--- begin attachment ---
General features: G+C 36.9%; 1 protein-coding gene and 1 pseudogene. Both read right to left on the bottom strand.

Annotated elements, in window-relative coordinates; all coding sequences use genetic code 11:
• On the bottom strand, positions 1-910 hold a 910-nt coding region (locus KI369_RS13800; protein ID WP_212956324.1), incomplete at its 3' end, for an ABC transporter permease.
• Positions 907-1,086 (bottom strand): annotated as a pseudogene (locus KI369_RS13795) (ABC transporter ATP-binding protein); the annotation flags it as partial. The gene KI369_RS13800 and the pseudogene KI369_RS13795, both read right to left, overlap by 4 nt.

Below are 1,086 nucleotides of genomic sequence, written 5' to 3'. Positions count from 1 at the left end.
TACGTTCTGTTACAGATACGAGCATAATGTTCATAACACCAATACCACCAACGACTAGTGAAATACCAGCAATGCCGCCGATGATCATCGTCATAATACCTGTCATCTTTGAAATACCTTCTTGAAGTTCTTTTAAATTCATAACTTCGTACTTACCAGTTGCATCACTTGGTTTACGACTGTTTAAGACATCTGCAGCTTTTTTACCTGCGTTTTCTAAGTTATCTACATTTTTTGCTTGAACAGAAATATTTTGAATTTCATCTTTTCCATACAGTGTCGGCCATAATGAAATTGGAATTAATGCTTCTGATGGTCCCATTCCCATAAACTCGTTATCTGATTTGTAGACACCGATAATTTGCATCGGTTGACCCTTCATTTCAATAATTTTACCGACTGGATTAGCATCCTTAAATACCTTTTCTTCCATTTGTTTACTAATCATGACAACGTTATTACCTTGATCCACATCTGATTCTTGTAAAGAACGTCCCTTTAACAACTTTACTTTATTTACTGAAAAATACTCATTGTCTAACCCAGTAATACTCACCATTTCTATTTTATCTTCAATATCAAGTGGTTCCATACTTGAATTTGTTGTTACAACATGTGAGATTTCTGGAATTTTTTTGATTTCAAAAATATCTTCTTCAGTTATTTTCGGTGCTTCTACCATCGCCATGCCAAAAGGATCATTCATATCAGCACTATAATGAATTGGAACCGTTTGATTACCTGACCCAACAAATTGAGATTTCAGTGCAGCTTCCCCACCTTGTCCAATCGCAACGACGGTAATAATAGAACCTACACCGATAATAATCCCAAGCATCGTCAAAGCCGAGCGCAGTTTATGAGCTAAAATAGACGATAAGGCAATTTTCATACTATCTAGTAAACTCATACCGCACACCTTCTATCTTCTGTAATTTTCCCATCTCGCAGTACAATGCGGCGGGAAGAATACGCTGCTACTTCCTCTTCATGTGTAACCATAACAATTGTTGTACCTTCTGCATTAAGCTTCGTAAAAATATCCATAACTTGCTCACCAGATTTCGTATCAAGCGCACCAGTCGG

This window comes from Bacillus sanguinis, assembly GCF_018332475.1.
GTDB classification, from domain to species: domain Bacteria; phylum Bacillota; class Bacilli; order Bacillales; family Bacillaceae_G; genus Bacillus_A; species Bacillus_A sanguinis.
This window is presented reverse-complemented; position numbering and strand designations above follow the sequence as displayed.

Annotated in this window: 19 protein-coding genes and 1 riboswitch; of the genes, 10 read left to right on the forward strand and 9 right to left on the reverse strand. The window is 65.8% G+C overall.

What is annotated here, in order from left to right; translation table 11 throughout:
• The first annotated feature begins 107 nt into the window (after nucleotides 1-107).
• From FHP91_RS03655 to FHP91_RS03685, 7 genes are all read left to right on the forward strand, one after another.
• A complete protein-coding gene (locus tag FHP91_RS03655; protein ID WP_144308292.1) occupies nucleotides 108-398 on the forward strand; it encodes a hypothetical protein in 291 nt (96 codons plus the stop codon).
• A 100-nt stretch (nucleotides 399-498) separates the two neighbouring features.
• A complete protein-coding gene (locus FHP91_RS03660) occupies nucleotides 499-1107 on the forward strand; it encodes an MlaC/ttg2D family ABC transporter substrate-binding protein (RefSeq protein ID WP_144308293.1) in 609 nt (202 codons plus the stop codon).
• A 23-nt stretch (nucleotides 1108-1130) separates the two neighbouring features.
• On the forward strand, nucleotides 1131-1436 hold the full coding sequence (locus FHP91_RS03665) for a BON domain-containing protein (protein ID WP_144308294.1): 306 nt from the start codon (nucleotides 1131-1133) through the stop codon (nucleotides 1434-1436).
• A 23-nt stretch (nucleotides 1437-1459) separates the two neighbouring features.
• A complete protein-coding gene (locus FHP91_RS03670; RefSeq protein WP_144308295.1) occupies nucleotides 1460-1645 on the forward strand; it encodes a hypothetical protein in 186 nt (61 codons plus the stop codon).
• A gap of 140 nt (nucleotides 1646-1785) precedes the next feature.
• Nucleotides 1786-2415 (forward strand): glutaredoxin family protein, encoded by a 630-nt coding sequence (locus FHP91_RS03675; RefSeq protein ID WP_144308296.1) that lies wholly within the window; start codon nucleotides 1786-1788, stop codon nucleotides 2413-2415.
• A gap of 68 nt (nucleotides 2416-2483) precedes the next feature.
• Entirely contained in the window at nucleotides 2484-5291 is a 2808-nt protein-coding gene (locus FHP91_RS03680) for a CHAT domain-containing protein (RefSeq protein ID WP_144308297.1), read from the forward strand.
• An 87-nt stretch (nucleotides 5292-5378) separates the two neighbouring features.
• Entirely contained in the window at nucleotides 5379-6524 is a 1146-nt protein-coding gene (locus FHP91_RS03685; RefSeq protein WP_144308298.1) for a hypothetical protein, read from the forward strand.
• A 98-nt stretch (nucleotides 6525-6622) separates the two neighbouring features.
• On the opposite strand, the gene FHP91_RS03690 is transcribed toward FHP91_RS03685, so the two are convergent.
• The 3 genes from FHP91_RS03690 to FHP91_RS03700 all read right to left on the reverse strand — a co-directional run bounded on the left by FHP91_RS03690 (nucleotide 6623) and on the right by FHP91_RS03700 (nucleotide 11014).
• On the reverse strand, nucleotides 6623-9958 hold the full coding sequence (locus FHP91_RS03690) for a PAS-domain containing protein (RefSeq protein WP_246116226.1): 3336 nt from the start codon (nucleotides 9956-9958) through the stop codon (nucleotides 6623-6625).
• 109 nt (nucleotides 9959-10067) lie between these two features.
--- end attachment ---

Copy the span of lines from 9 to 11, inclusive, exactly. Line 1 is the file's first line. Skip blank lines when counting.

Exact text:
This window is presented reverse-complemented; position numbering and strand designations above follow the sequence as displayed.

Annotated in this window: 19 protein-coding genes and 1 riboswitch; of the genes, 10 read left to right on the forward strand and 9 right to left on the reverse strand. The window is 65.8% G+C overall.

What is annotated here, in order from left to right; translation table 11 throughout: